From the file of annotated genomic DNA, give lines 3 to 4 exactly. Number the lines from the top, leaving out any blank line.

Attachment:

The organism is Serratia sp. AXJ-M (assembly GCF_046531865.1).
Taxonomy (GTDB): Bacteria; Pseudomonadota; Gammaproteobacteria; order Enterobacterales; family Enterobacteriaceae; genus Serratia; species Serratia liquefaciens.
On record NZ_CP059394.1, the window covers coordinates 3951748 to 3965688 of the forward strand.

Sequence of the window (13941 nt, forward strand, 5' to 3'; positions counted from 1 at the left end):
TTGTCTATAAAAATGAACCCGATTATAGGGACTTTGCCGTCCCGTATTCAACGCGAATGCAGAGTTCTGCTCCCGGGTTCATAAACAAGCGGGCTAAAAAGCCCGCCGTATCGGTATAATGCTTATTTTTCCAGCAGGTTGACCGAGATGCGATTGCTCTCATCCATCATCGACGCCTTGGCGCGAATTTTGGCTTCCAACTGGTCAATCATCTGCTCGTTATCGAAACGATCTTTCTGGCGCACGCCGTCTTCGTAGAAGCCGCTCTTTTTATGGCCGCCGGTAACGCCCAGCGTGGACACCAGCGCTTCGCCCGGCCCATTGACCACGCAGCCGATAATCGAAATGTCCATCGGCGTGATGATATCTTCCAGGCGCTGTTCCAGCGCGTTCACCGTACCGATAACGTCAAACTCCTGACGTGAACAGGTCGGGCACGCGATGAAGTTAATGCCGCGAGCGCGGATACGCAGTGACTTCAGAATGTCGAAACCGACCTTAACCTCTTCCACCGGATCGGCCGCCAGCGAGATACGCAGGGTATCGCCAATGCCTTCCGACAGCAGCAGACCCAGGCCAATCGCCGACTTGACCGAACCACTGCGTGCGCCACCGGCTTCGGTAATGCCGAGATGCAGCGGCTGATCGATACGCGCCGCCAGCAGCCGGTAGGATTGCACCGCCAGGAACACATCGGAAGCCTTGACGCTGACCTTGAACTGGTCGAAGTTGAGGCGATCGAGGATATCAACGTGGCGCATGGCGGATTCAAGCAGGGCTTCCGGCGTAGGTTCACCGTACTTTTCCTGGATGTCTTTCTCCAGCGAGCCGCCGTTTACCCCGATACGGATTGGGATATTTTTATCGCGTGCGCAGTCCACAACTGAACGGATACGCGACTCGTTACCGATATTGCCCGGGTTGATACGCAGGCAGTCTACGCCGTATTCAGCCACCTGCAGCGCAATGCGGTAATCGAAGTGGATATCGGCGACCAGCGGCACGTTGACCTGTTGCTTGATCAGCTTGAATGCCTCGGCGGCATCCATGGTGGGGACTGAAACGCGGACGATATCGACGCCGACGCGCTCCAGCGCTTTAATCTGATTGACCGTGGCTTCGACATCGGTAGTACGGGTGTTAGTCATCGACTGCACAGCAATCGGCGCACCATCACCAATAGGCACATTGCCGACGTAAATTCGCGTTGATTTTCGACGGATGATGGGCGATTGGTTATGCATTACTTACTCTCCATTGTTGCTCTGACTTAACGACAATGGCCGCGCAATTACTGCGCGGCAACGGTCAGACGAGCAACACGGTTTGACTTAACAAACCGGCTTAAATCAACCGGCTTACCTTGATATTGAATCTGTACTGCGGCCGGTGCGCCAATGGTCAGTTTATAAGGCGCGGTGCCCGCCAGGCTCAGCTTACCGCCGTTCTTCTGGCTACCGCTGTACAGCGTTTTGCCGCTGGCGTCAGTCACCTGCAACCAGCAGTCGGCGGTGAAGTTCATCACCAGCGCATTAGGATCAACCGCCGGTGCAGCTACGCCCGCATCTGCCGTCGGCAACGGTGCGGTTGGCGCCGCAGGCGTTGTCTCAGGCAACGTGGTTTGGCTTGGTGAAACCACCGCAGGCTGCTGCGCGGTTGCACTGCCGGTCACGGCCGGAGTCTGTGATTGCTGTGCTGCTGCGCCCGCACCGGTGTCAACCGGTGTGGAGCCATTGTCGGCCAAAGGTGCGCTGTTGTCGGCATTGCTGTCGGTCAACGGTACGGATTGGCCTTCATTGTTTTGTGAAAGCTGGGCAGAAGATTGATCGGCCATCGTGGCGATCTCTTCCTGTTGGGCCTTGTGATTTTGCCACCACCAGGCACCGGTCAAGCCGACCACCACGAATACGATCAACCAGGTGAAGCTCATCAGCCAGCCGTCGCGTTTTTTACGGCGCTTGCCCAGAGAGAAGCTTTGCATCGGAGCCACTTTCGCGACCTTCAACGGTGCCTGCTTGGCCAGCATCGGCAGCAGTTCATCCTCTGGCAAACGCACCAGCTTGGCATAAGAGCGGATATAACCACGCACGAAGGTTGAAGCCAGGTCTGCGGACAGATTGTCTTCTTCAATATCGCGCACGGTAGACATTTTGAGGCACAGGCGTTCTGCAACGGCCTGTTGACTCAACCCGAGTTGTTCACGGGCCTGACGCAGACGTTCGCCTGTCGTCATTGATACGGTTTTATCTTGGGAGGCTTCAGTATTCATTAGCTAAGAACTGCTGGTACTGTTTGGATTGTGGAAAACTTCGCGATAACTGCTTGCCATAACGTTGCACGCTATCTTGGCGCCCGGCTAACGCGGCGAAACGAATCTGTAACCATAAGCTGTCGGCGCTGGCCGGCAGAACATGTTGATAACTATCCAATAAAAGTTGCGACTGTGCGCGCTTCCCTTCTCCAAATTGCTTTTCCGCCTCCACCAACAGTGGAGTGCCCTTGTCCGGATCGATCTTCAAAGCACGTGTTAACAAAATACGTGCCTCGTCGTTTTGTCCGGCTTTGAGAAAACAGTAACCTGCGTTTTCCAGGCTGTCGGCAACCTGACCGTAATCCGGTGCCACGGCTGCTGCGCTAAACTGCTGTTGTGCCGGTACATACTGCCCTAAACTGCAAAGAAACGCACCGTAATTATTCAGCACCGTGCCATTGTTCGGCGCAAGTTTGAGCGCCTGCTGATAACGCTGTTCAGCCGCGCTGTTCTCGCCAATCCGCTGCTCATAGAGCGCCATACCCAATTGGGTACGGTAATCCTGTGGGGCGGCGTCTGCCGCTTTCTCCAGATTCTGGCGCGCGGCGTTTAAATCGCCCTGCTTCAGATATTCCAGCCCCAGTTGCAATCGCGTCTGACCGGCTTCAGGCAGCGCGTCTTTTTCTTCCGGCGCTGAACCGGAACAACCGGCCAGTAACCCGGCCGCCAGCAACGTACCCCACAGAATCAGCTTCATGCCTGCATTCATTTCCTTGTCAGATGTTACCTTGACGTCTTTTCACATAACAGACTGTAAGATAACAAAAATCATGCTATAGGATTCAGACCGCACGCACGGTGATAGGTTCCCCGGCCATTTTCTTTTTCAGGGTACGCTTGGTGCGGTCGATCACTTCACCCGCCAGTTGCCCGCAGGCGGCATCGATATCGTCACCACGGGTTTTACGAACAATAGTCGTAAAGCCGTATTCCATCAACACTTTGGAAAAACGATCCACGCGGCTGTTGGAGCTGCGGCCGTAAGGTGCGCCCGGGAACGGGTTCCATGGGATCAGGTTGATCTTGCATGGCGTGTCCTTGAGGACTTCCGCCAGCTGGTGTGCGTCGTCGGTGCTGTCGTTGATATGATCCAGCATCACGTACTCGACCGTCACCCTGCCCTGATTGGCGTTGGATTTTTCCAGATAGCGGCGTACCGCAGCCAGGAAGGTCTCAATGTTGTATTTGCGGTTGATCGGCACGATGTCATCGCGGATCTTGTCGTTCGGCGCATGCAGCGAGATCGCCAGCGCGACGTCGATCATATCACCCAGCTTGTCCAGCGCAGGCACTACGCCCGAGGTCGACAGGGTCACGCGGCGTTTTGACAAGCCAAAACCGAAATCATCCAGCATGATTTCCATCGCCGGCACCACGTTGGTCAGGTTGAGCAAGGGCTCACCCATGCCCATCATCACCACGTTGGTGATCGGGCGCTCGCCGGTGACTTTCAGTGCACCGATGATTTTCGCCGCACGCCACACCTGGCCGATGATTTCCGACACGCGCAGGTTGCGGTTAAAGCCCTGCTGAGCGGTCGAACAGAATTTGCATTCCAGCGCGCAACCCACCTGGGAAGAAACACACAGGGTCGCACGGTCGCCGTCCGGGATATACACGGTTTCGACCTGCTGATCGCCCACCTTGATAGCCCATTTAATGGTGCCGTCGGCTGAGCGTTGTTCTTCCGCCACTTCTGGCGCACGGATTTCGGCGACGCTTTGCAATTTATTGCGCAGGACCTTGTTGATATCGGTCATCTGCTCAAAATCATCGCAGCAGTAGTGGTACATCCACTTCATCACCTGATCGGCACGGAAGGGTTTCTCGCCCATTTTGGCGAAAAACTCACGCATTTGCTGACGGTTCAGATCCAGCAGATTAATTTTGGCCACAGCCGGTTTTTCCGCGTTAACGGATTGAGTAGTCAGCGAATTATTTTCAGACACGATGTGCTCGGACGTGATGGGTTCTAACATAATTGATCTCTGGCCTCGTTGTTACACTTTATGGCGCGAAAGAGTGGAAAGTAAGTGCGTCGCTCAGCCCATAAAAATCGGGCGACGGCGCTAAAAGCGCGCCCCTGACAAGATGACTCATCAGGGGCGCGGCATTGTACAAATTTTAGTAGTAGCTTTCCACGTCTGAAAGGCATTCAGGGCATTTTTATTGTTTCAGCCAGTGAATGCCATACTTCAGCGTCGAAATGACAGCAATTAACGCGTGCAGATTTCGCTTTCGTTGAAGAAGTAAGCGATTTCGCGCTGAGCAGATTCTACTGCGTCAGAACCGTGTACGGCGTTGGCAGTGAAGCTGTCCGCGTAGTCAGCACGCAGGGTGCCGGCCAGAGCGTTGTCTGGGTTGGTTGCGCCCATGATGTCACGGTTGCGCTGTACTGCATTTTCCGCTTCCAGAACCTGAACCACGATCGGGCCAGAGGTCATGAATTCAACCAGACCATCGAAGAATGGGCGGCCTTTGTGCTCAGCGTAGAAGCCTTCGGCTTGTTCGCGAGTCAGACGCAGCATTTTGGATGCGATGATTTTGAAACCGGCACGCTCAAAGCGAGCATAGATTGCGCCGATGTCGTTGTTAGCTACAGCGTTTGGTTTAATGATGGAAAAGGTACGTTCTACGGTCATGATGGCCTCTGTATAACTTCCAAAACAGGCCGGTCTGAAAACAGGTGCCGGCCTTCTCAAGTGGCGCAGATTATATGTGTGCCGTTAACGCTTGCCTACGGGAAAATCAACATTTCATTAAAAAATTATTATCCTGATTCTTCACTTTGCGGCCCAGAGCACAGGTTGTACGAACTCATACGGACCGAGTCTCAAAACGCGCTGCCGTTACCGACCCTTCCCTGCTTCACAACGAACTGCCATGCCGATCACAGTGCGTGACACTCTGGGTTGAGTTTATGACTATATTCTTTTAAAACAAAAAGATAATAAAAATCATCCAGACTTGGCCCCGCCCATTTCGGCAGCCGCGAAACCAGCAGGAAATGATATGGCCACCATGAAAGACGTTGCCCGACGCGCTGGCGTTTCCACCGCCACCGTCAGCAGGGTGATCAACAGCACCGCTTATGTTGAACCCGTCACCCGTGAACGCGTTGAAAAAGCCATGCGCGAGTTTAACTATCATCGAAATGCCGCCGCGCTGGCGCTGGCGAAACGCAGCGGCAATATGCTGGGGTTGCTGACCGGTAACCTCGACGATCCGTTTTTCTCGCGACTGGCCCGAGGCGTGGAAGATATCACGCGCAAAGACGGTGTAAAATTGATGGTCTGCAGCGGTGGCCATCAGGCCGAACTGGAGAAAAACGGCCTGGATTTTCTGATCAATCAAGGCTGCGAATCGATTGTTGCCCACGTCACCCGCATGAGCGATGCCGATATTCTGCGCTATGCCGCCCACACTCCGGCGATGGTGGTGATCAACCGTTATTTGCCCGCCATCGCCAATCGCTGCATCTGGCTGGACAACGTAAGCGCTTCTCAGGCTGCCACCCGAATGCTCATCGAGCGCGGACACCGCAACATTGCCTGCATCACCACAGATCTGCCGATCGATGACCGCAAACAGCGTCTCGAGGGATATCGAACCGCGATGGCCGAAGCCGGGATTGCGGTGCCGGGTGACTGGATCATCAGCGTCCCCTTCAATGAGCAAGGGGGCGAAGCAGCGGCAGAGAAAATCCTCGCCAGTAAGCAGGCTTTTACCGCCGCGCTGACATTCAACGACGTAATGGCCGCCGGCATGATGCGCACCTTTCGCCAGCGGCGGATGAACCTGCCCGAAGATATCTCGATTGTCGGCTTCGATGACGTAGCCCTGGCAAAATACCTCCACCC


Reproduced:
On record NZ_CP059394.1, the window covers coordinates 3951748 to 3965688 of the forward strand.

Sequence of the window (13941 nt, forward strand, 5' to 3'; positions counted from 1 at the left end):